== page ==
Protect arrestee’s human rights: Lawyers send open letter to UNHRC

Concerned about the growing abuse against arrested farmers, the legal body supporting agitating farmers sends a letter to the UNHRC.

farmers protest
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A legal team representing protesting Indian farmers has sent a letter to the UN Human Rights Commissioner in Delhi to denounce the brutal assault on a Jammu-based farmer who was called to the local police station for questioning on March 28, 2021.

According to Advocate Vasu Kukreja, Sikh peasant Jugraj Singh was summoned to the local police station on March 27 to answer questions regarding a National Investigation Agency (NIA) case about the January 26 farmers’ parade. However, instead of a verbal interrogation, the 31-year-old peasant alleged brutal abuse at the hands of senior officers on Sunday.

“Police have arbitrarily used their powers to beat innocent citizens who are supporting farmers. As per UNHRC, every prisoner has a right against torture, by police. In this case he was just called for investigation,” said the legal cell in the letter.

As such the group appealed to the Commissioner to intervene in the human rights violations related to the on-going farmers’ struggle. While Singh was not kept in custody following the alleged abuse, members of the legal team have raised concerns about similar incidents frequently occurring after the Republic Ganatantra Parade.

Advocate Vasu Kukreja pointed out in the letter that every arrested person has a right to be informed about the concerned offence and other grounds of arrest if there is no warrant in the individual’s name. Similarly, family and friends of the accused should be informed about the arrest.

However, since the Republic Day parade, lawyers claimed that these rights were frequently flouted. To bring this issue to the forefront, Kukreja told SabrangIndia that members would also write to the National Human Rights Commission (NHRC) and other concerned human rights bodies.

He also noted that as per earlier verdicts of the Supreme Court in 1993, police personnel arresting an individual should bear accurate, visible and clear identification and name tags with their designations at the time of apprehension.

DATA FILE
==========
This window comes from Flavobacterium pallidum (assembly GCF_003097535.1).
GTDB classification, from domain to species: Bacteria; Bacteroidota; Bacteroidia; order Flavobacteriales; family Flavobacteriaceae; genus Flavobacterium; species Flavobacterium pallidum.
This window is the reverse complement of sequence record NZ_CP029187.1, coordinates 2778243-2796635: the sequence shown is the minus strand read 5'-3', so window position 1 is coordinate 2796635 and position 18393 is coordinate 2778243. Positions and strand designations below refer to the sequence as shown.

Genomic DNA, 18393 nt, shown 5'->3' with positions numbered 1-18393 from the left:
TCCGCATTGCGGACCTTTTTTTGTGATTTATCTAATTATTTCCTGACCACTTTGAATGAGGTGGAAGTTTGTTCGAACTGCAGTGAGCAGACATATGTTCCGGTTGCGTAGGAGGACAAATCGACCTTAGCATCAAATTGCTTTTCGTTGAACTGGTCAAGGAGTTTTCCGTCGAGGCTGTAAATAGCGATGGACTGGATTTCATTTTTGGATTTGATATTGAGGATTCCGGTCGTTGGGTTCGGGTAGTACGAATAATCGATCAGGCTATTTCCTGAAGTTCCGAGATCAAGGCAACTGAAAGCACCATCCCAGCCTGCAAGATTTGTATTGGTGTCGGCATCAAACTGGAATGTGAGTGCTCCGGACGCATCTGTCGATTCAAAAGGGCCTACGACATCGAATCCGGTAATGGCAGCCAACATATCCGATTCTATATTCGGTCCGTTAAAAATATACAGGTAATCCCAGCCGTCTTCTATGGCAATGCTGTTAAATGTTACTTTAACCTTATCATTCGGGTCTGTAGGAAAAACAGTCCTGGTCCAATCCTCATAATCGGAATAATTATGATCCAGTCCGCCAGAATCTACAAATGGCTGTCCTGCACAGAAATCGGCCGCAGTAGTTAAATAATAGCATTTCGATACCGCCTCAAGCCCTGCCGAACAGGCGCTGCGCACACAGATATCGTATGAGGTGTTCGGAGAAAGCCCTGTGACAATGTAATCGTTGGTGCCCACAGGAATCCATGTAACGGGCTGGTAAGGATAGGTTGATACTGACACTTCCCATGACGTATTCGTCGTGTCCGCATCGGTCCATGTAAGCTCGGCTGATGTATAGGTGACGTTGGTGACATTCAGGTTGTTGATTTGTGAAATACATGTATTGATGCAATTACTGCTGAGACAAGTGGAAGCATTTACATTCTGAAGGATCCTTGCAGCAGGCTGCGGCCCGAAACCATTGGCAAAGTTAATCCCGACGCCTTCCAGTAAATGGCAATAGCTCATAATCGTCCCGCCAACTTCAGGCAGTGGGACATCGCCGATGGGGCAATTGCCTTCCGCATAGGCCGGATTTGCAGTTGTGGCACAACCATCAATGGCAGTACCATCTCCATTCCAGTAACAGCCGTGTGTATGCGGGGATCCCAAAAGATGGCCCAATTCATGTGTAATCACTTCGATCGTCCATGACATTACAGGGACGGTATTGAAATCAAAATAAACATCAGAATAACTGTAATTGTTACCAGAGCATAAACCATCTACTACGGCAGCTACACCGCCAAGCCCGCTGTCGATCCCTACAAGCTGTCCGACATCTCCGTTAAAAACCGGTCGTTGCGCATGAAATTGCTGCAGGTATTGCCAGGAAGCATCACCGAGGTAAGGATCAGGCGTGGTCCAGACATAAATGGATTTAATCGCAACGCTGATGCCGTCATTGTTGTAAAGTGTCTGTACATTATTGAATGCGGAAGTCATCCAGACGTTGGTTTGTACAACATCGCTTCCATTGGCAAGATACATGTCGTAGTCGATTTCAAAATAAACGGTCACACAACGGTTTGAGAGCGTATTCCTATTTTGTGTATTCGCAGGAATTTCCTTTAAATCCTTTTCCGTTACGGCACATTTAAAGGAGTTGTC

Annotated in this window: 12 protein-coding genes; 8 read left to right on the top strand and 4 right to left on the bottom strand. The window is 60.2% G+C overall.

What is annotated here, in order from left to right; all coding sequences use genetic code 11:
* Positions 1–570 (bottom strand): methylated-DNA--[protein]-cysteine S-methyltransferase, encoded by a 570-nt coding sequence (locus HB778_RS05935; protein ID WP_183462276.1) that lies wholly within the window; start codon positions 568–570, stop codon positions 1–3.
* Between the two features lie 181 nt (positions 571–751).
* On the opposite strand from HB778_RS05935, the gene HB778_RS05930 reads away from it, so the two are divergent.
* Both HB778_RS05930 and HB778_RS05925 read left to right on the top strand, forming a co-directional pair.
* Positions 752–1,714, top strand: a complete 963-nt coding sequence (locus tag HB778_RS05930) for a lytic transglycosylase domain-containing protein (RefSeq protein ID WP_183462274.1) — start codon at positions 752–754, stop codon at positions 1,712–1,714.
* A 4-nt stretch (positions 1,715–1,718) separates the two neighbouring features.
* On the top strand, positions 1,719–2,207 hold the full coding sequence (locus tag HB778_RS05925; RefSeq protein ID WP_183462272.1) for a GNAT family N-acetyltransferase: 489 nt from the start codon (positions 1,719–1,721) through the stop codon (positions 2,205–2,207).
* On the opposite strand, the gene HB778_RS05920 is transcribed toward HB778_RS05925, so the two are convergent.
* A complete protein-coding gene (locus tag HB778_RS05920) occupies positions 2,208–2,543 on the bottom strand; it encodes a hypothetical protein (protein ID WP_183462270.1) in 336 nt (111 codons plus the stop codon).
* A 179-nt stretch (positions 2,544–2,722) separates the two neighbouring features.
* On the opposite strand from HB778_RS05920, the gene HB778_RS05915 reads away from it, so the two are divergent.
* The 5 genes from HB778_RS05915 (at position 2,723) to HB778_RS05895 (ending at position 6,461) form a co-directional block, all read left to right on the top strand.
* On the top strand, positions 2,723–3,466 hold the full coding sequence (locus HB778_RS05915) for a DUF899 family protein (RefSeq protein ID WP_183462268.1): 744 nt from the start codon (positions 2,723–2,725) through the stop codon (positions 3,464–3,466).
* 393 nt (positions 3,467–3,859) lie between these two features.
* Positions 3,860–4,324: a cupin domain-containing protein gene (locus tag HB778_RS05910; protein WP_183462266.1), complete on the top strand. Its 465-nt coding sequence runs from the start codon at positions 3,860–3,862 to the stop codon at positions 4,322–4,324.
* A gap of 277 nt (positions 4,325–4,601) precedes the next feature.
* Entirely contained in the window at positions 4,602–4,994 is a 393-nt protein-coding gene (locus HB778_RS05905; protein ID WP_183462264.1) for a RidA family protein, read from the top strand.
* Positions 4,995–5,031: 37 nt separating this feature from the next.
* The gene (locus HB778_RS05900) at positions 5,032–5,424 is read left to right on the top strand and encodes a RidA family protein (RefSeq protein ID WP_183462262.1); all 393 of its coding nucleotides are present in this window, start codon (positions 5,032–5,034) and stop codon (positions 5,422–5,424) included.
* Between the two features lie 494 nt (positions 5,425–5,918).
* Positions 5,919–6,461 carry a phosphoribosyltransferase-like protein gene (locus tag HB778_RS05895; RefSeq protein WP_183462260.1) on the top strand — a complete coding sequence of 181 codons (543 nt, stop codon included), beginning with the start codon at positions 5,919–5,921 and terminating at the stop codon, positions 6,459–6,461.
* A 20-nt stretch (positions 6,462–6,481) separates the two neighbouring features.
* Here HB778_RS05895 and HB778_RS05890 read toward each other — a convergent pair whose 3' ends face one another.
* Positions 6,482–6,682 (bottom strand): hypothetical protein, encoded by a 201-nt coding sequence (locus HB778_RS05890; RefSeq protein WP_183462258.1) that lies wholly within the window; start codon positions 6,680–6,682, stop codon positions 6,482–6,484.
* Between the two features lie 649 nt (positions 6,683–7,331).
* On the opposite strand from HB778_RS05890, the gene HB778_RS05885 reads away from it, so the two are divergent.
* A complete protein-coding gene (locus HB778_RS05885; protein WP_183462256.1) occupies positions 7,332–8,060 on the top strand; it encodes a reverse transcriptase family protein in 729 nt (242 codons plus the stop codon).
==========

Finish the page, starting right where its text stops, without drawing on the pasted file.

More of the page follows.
Details of the arrest should be recorded and shared with the arrestee as well as their friend/relative. Further, arrestees are entitled to medical examination to check for major or minor injuries if they so choose. Such examinations may be carried out every 48 hours during detention by a doctor from a panel of approved doctors appointed by the Director, Health Services of the state or union territory concerned.

Yet, such and many other rights of people who were arrested after the parade have been dismissed, claimed Kukreja.

“For the past several decades, the United Nations has interfered in violation of human rights whenever needed in any part of the world. Now the Indian government is violating many human rights by acting as an arbitrary power and even risking and surpassing the fourth pillar of democracy, the media. Henceforth, we need your concern and interference towards the on-going protest of farmers,” said Kukreja.

Meanwhile, farmers continue their opposition to the three farm laws – the Farmers (Empowerment and Protection) Agreement on Price Assurance & Farm Services Act, the Farmer’s Produce Trade and Commerce (Promotion and Facilitation) Act, and the Essential Commodities (Amendment) Act – and demand legal provisions for Minimum Support Prices (MSP) for all farmers among other demands.



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